Inland Revenue is now at the point where it has approximately 3,000 staff who are managed using the methodology and more than 340 leaders actively using the processes and disciplines every day. This amounts to 54% of the organisation, with the methodology adapted to each different area. As the team members are accredited, no other organisation in the world has such a high percentage of staff AOM accredited.

Productivity gains within Service Delivery meant that the peak season of 2014, when very large numbers of taxpayers were filing returns or due refunds, was the most effectively managed peak season ever. Using Operations Management, the Service Delivery business units were able to plan their workforces and predict demand better, leading to an increased ability to meet workloads.

The use of Operations Management has also brought key insights into the running of Service Delivery, by revealing for example, that the most accurate volume forecasts and work plans are built by those closest to the work – not centralised planners.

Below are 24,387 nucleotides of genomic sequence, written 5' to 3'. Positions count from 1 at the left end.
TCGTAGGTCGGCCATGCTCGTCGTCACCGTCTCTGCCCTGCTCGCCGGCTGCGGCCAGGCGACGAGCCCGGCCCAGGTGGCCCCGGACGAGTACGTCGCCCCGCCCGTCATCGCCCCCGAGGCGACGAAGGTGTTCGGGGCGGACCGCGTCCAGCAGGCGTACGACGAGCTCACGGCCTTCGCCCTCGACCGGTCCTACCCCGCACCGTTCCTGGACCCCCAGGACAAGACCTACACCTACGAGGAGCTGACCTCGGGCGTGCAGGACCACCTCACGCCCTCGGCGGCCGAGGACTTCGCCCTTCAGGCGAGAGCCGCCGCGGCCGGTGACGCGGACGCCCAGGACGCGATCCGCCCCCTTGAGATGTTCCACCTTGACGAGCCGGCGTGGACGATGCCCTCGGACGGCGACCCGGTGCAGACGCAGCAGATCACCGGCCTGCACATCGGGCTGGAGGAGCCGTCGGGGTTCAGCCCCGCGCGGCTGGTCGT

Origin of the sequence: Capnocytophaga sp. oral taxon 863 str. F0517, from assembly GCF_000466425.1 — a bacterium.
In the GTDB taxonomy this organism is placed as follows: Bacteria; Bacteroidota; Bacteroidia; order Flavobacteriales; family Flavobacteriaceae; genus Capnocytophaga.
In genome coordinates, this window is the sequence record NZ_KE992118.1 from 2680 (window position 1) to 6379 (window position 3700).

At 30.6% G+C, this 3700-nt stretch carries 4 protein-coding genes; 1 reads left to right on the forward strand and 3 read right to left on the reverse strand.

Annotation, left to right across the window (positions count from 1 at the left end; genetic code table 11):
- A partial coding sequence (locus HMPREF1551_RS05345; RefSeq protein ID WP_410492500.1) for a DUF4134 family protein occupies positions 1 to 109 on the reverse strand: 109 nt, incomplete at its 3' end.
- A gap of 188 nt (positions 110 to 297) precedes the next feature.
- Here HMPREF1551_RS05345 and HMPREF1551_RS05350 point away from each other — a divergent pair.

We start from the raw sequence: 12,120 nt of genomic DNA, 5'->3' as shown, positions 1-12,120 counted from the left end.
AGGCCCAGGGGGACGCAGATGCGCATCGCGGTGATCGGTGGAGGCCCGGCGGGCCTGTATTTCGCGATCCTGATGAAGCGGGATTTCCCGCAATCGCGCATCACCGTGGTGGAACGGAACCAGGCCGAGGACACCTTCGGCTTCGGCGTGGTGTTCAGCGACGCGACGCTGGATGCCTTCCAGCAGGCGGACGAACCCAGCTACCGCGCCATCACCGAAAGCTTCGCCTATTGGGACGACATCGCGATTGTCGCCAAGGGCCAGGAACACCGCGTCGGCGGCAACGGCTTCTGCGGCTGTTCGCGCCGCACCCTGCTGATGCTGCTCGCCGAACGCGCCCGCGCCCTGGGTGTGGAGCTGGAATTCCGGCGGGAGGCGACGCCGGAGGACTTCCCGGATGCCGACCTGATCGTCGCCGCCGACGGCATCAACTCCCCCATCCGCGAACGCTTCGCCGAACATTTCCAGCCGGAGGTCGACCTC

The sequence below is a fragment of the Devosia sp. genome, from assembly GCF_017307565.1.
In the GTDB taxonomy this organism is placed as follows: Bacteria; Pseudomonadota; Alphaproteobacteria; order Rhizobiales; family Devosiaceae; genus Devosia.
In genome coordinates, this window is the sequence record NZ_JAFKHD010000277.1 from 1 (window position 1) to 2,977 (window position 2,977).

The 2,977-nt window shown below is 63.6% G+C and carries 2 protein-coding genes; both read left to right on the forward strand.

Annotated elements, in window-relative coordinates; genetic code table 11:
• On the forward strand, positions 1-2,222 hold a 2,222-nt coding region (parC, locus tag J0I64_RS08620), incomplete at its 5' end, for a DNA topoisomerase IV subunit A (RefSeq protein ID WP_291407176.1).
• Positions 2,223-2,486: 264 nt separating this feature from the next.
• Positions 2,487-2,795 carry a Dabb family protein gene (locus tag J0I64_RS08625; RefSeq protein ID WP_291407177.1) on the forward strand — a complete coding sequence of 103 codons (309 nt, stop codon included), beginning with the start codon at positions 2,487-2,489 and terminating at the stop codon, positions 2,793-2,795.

This has allowed staff in planning areas to be redeployed to support longer-term planning of up to 18 months. Operational planning has instead become a frontline responsibility, with more accurate forecasts that are now within 2% of actual workload.

Leaders in all units have now replaced gut feel with visible information so they make fact-based decisions, understanding their impact on customers, weighing up the options and matching workforce requirements to accurate predictions of demand.

Frontline leaders across all units also now have a shared language and a common understanding and process, forming the basis for a culture of continuous improvement.

The innovative Professional Services solution is also functioning extremely well, putting the Investigations and Advice unit on more of a business footing. The unit’s work now has far greater transparency, enabling planning to be conducted more effectively – on a monthly basis for investigators and on a weekly basis for legal and technical professionals. Moving cases through the phases of an investigation more quickly and increasing the amount of core time available to complete case work.